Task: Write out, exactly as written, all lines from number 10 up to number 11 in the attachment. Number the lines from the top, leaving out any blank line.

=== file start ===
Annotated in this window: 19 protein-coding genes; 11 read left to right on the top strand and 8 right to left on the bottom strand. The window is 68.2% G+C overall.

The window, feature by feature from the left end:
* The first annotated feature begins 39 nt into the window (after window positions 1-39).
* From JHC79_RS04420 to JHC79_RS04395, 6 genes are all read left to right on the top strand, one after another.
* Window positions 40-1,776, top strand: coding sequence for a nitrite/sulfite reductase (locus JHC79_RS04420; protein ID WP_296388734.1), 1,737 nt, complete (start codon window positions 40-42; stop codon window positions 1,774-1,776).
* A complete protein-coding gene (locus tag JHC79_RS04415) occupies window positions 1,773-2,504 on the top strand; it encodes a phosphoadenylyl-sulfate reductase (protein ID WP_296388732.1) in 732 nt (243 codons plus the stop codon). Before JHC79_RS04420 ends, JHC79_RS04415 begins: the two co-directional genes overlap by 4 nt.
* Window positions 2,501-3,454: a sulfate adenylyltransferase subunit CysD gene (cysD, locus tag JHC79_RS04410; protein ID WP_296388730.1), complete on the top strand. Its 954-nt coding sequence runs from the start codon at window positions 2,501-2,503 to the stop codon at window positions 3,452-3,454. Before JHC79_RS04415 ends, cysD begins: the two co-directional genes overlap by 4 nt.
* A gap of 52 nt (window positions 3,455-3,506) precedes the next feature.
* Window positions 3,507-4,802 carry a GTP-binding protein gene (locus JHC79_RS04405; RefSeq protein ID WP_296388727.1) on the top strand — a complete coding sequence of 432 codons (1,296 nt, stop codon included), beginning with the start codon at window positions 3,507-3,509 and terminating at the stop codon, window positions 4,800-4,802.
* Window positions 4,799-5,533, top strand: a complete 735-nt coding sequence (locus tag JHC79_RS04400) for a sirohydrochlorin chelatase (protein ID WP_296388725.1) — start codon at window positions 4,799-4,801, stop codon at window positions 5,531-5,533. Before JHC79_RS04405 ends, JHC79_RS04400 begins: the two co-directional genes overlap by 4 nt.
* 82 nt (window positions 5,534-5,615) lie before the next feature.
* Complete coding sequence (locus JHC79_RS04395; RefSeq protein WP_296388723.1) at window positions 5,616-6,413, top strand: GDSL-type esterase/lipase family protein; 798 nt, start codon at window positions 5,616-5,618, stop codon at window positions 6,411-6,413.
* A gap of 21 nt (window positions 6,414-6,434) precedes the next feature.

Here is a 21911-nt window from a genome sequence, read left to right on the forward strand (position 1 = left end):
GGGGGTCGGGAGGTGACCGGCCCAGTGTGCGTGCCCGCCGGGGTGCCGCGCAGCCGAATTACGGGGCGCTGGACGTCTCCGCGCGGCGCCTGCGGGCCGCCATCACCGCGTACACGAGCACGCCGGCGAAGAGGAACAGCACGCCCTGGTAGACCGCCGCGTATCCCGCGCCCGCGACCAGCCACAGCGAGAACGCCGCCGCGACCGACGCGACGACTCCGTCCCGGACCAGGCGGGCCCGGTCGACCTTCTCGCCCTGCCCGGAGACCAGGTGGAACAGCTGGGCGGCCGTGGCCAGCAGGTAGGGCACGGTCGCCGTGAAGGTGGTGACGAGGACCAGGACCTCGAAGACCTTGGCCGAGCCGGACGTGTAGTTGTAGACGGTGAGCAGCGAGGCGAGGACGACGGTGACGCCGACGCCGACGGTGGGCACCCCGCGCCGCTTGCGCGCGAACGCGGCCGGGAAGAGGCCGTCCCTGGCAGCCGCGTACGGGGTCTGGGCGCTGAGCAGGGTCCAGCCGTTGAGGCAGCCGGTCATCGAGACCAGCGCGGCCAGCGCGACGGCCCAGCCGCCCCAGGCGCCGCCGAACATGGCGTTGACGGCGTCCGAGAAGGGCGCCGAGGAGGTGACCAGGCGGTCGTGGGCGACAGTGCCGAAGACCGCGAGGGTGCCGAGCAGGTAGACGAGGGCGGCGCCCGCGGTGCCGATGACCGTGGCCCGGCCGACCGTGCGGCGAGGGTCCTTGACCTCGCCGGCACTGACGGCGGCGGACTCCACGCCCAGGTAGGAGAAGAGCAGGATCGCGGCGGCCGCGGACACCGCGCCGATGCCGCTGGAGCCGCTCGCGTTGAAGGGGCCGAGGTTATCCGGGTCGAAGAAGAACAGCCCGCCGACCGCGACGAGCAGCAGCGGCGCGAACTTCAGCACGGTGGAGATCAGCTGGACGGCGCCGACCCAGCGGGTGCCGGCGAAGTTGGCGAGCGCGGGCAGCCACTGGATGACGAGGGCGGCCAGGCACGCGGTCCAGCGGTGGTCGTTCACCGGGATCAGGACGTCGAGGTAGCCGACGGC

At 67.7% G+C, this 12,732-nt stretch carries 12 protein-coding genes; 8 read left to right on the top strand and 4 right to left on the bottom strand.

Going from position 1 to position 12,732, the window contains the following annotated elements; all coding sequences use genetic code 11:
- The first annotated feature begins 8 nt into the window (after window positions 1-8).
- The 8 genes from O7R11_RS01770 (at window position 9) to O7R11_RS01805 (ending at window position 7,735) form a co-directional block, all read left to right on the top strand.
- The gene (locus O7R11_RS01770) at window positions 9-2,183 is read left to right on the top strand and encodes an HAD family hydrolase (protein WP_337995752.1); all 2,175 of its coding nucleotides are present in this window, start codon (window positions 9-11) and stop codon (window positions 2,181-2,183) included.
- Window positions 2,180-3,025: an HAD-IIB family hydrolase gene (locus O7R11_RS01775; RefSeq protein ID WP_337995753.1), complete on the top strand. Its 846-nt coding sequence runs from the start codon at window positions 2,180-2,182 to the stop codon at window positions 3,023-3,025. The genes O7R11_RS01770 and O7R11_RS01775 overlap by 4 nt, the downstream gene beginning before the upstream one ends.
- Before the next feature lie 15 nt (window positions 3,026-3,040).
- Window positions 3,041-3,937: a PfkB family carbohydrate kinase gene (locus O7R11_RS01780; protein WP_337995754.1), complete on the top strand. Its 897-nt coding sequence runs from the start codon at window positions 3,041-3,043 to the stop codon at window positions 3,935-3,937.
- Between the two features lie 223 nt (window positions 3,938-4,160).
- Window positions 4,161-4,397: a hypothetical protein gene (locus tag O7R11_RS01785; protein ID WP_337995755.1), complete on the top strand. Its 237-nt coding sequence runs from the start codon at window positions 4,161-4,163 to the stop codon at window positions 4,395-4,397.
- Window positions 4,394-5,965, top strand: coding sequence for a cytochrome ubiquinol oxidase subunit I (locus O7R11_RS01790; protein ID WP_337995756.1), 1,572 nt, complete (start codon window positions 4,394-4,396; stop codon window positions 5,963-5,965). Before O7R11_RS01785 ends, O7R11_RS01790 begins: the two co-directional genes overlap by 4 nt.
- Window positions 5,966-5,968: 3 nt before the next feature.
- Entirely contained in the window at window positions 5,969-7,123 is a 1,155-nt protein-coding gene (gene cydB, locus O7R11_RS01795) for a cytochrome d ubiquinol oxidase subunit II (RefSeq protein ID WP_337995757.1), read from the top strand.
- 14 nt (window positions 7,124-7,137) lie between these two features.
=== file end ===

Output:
* Window positions 4,799-5,533, top strand: a complete 735-nt coding sequence (locus tag JHC79_RS04400) for a sirohydrochlorin chelatase (protein ID WP_296388725.1) — start codon at window positions 4,799-4,801, stop codon at window positions 5,531-5,533. Before JHC79_RS04405 ends, JHC79_RS04400 begins: the two co-directional genes overlap by 4 nt.
* 82 nt (window positions 5,534-5,615) lie before the next feature.